What to Do with Trump is Not an Easy Question. But the Path is Getting Clearer.
Democrats are working toward consensus on how to proceed on Trump’s transgressions. For some time now, the further left and recently elected were hot for impeachment.
Old hands cautioned on that course, warning correctly about pursuing it too quickly. The Speaker of the House has made it clear she wanted nothing to do with impeachment.
Things are Moving
Then the last couple of weeks things changed. I suspect that years from now we will look at the period around this week as the turning of a corner. Two things happened that have begun to lead to a sense of things coming to a head.
First, Trump went to a complete “screw you” strategy on the multiple subpoenas from Congress. He has not a legal leg to stand on for almost all, if not all, of them. But he persists.
This has led to many in Congress talking more about the constitutional role of Congress rather than about the politics of any given choice.
A substantial number began talking about impeachment, many more than ever before. This includes some members of the leadership. The Speaker held a closed door, members only meeting this week under some pressure to get on with it.
Apparently, she acknowledged that the times, they were a- changing (thanks to Bob Dillon for the phrasing of that last line). But she also insisted on solid process to bring the country along where the Democrats may go.
Second, Trump seemed to unravel more than a little bit this week. The staged 3-minute meeting ostensibly called to talk about infrastructure was pathetic and bizarre. He then went out to the Rose Garden for a prearranged gathering of reporters. There he railed against the unfair burden he carries.
What proceeded was the oddest presidential performance ever from that podium. He announced that he was holding the country hostage until he got his way. He would work on nothing, cooperate on nothing until all investigations stopped. It was not possible to deal with investigations and govern at the same time, he said.
This impossibility would have been news to Bill Clinton and Richard Nixon. Both of them accomplished quite a bit while they were under investigation. It is difficult to imagine what Trump thought would come from such a demand.
How did he think it would be received by the country? It had an air of desperation about it. Perhaps the fact that his finances are about to become public was more than Trump could handle. All this was followed by a comic moment, and an ominous one.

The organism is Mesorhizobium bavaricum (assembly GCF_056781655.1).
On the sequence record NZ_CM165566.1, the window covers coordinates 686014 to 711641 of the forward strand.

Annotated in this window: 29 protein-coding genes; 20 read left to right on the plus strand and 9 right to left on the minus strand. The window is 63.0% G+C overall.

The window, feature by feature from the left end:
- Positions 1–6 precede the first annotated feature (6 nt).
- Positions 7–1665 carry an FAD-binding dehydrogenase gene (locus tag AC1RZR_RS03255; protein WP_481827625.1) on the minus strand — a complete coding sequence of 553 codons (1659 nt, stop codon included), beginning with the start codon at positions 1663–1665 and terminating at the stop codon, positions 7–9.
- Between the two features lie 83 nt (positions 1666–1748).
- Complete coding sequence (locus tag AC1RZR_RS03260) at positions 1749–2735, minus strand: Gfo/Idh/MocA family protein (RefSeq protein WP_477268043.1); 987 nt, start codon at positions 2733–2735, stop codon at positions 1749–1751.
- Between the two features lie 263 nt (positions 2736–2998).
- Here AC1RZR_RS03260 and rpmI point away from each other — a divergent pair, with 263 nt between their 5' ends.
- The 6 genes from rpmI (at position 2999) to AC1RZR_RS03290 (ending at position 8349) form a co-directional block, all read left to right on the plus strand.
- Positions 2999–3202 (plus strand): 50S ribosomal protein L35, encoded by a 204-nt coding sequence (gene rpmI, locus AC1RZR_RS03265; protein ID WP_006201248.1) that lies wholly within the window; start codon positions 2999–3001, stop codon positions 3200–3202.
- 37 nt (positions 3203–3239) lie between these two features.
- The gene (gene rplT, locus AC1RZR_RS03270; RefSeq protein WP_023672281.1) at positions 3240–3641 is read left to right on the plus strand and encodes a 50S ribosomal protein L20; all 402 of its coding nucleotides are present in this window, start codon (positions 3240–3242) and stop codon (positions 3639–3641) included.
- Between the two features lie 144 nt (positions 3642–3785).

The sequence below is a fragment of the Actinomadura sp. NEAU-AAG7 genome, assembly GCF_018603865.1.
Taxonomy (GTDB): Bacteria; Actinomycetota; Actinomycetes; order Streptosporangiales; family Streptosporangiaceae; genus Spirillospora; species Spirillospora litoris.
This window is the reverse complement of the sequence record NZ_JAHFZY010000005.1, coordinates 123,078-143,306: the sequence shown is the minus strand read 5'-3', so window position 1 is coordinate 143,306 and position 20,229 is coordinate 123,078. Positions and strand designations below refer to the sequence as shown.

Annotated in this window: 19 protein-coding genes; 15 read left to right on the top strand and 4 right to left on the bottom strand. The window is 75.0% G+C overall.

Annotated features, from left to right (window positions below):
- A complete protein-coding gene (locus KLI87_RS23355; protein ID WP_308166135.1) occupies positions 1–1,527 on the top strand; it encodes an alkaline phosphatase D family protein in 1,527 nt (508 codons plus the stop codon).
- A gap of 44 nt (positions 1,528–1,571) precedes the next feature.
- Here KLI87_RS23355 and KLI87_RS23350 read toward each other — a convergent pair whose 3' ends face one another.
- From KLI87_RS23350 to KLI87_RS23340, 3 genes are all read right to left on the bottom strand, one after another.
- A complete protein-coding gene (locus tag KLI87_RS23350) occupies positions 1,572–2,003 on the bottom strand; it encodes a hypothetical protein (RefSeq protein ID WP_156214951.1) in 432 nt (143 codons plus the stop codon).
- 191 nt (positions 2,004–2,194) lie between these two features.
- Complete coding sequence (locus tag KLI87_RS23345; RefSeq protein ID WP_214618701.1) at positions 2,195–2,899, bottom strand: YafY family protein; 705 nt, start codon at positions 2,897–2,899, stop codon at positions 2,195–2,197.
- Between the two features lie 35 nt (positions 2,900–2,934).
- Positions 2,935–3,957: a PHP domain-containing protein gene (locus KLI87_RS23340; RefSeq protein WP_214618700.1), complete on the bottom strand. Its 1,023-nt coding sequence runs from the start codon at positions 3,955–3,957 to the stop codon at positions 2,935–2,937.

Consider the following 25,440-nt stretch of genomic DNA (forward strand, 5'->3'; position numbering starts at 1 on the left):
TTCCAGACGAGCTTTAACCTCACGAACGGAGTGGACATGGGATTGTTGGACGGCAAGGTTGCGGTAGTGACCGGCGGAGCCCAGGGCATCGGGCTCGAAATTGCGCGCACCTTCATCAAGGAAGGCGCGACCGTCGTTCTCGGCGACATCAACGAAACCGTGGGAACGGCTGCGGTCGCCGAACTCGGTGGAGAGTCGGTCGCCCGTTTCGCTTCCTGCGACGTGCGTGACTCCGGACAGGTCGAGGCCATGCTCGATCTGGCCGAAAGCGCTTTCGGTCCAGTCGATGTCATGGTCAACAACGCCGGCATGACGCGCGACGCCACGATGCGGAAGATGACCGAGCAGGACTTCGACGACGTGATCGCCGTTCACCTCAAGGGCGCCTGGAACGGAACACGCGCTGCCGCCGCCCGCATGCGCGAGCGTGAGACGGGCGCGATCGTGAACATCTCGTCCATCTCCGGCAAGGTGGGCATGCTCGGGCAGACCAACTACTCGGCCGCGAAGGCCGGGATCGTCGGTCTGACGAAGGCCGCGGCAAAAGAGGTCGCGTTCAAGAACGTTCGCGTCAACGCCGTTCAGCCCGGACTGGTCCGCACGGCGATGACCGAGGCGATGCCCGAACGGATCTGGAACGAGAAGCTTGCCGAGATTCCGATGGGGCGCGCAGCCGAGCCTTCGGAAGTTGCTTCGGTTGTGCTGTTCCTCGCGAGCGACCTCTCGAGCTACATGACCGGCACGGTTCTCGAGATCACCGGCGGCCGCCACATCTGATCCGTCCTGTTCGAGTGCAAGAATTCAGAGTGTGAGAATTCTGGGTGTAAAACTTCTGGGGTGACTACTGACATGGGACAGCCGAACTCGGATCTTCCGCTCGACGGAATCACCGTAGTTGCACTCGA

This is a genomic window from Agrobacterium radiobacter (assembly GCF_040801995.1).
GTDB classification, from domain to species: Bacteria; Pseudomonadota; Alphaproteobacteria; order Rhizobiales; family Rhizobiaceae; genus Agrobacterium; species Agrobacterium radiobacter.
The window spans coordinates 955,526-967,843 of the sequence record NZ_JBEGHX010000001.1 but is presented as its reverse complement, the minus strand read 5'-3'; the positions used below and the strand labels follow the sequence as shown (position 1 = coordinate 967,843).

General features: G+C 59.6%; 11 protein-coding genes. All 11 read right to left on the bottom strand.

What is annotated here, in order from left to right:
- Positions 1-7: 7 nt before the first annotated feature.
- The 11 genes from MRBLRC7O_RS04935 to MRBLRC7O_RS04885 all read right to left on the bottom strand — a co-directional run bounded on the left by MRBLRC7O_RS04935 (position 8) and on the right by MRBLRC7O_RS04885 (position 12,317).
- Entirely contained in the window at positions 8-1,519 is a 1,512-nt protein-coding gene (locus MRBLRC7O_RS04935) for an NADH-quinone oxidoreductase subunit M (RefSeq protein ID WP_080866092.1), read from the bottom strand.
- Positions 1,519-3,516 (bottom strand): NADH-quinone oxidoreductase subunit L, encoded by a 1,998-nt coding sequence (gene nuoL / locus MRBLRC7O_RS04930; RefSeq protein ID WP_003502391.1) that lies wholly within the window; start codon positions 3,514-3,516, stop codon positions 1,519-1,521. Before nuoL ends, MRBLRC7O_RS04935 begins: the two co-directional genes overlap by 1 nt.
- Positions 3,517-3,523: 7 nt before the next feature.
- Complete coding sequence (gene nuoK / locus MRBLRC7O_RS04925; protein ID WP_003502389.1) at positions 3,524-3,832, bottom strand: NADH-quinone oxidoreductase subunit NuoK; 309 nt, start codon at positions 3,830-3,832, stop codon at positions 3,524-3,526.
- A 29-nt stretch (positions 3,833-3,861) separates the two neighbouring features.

What Happened Next
First, the comedy. Trump polled his staff members about his conduct at that 3-minute meeting . All dutifully concluded that he was calm and centered. This in spite of the fact he never crossed the room to join the other participants, never sat down, never engaged in conversation.
After his people confirmed he did great, Trump reminded us again (Really!) that he is a stable genius. About then the photos came out of his hand written notes from the Rose Garden, full of spelling errors. As Trump himself would say: Sad, very sad.
The more ominous moment came last night. A White House memo enjoined all agencies, especially intelligence, to cooperate with Barr’s “investigation” of the Mueller probe. This is a gross politicization of government in a way we have not seen, and Bill Barr owns it lock, stock, and barrel. He has sealed his place in history beyond redemption.
My hope is that the agencies called to help this travesty will resist, deflect, and block at every opportunity. That anyone would participate in such a thing would be shameful.
Where to Go from Here
So, the real challenge now for the Democrats is how best to proceed. Their stated goals are proper oversight and public education. They are racking up wins in the courts at a brisk pace.
They may wish to consider rolling all their requests into a single package for court review. This could expedite matters. It could also do a better job of clarifying for the public how unacceptable Trump’s stance is today.
Second, they apparently are working to coordinate the six major ongoing investigations. The aim is to ensure that the public does not drown in excess process and wrangling. I would very much like to see some of these efforts combined into joint hearings.
Such hearings require live broadcast hearings. A central purpose would be to help the public understand why Trump has crossed too many lines.
The country does not currently favor impeachment. The same was true at about this point for Nixon as well. But patient and well-coordinated hearings turned around the public. Enough members of the president’s own party came around. The result was Nixon’s resignation.
The process around Clinton was a political hatchet job. Those hearings exposed them for what they were. Clinton survived and actually rose in public standing.
So, the Democrats have two recent historical models to look to for guidance. May the spirits of Senators Irvin and Baker be recalled and utilized today. If so, Trump’s days are numbered, and the country will be well served. However it goes, this was the week we turned a corner and started on our chosen path.
I wish us luck.
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